Why Jerick Hoffer’s “Jinkx Monsoon” is destined to be a star!
When season 1 of Rupaul’s Drag Race premiered on the fledgling “gay” network Logo in February 2009, there were 9 drag queens and a $25,000 prize for the winner. Season 5 of Rupaul’s Drag Race debuted in January 2013, with 14 drag queens, which is the largest cast to date, and a $100,000 cash prize for the winner.
Before Rupaul’s Drag Race existed, Rupaul Charles was arguably the most famous and successful drag performer in the country. His dance anthem Supermodel (You Better Work) reached # 2 on the Billboard Dance Charts, and he’s had a successful career through the years as an actor, model, female impersonator, writer, and recording artist. Because of his success, and high profile in the gay community, hosting his own television show was a natural progression.
In the United States, female impersonators haven’t found success in front of mainstream audiences, and Rupaul’s Drag Race is the first television show starring drag queens with crossover appeal. While the LGBT community largely embraces our drag queens, there’s a vocal minority who feel that drag queens are the black sheep in the family.
I love Rupaul’s Drag Race, and wish that it was on CBS each week. With the rapidly changing mood of the country, it isn’t far fetched to believe that we’ll see a great female impersonator regularly on network television, in the near future.
In the UK, they’ve had camp actors and comedians, and great drag queens, in films and on television for decades. The late great camp comic actor Kenneth Williams, and Frankie Howerd, were revered by British audiences, and I can’t think of any American actors who would be their equivalent.
Graham Norton has been hosting his popular chat show on BBC One since 2010, which is the flagship television station in the UK. Graham’s wikipedia entry describes him as being known “for his camp demeanour, innuendo-laden dialogue and flamboyant presentation style.”
Alan Carr is one of the most talented and funny comedians on the planet, and is more flamboyant than anyone on television, and his show Alan Carr Chatty Man on Channel Four, is in it’s tenth season.
I was lucky enough to work with the legendary Barry Humphries, better known as his alter-ego Dame Edna Everage, in a musical in London’s west end. He’s been a fixture on British television since the 1960’s. The most popular drag queen in all of Britain is Lily Savage. She hosted quiz shows, and had her own television shows and specials, for a long time. Paul O’Grady came to fame playing Lily Savage, and when he got tired of putting on wigs and heels, he announced that she’d "seen the light, taken the veil and packed herself off to a convent in France."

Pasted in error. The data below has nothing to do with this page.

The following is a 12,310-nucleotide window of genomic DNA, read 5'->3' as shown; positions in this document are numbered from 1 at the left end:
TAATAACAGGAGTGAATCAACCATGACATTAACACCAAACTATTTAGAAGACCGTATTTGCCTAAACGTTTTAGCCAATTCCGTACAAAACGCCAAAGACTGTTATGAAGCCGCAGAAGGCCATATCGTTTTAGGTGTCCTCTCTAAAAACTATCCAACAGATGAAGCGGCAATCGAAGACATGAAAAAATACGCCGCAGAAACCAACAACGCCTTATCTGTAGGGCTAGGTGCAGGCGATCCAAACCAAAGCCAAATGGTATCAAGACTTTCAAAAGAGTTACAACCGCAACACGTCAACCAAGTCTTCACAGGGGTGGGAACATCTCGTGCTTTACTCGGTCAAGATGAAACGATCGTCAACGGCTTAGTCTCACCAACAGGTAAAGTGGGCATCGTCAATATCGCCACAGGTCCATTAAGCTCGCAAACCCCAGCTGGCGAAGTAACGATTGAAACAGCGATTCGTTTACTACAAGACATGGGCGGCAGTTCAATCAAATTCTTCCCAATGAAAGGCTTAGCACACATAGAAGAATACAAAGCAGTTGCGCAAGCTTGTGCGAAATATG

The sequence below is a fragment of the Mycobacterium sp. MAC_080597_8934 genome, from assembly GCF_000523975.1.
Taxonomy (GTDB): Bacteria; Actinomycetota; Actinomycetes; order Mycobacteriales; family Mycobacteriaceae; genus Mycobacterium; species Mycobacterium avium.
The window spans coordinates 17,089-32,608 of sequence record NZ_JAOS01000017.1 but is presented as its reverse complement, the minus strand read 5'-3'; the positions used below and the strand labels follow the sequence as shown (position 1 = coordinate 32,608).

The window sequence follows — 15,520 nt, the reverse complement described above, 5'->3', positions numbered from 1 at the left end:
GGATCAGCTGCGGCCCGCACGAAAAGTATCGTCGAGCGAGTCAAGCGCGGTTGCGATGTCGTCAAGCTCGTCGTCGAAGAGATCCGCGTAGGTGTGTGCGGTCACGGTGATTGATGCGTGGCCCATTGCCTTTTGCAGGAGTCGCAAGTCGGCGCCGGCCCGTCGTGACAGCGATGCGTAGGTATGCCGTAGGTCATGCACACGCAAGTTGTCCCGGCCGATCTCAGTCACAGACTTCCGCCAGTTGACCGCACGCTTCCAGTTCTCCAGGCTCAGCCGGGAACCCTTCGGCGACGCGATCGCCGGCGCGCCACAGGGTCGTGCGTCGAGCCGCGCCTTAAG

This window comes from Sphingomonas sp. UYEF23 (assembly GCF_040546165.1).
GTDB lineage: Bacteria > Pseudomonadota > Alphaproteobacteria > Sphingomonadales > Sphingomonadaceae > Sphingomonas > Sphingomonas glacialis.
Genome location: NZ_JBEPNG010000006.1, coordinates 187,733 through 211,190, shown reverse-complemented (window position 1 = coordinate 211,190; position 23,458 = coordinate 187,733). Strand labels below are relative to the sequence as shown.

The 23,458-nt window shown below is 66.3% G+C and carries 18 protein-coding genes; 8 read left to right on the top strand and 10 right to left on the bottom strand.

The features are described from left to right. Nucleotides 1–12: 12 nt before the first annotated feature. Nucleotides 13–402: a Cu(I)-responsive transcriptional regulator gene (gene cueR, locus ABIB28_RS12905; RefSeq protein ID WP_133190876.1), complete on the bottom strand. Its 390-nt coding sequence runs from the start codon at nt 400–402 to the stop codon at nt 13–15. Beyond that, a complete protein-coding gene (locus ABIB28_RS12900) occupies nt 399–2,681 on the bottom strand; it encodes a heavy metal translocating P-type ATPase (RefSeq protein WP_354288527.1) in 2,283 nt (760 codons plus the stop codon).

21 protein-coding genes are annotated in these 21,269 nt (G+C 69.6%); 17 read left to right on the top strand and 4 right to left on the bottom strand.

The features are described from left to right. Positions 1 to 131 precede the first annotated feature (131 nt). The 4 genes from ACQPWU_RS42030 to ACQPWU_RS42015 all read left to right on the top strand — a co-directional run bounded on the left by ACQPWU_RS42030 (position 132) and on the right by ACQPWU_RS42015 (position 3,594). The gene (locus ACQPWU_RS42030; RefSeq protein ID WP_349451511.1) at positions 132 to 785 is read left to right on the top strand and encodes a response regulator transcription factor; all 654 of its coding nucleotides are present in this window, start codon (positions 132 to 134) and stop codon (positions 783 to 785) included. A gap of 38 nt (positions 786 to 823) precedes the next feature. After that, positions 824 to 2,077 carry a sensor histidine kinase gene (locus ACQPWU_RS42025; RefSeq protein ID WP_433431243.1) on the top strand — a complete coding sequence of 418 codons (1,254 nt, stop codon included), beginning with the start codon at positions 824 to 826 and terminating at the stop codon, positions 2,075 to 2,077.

Are straight men in the UK more comfortable in their skin than their American counterparts? I don’t think so. I often think that it’s the suits who make decisions at American television networks, and their inner discomfort with campy drag queens, that keeps them off network television, consigned to the shadows. It’s pure homophobia, because I can’t think of one plausible reason to explain why Rupaul’s Drag Race is on Logo, when there’s so much sub-standard fare (crap!) on network television.
The last episode of Rupaul’s Drag Race Season 5 aired last week. It was almost anticlimactic, because anyone I spoke to that watched the show agreed, Jinkx Monsoon (Jerick Hoffer) was the winner. I was glad that Rupaul agreed too, and Jinkx Monsoon was crowned “America’s Next Drag Superstar.”
The three finalists were Alaska (Justin Andrew Honard), Jinkx, and Roxxxy Andrews (Michael Feliciano).
Alaska was a worthy competitor, and very talented and funny. I’m sure that Alaska will find much success. Roxxxy was a bully, who resented that she was outclassed by two more talented performers. She complained about going on social networks because people hurt her feelings. She’s the oldest of the three, and failed to take responsibility for her bad behavior and bullying. Is it any wonder that the public hasn’t embraced her?
Jinkx Monsoon was the most talented all around performer on Rupaul’s Drag Race by a long shot, and there’s no question in my mind that she has crossover appeal, and will find success with mainstream audiences. She can act and she can sing, and she has extensive acting experience in the theater. Her comedic skills and her comic instinct set her apart, and it’s those skills that will be the key to achieving mainstream success.
Jinkx/Jerick said his “goal as a drag queen is to be known as an artist, not just a female impersonator. I want to use the attention I'm given to change some minds about some things.”
There’s no question that Jerick is an artist. If any drag queen is going to have mainstream success, it’s going to be Jerick Hoffer as Jinkx Monsoon, and she’s going to do it with comedy. She makes people laugh, and that’s why she’s a winner.
Bravo Jinkx Monsoon!
Rupaul’s Drag Race airs on LOGOTV and VH1 each week. Check your local listings for the time in your area.
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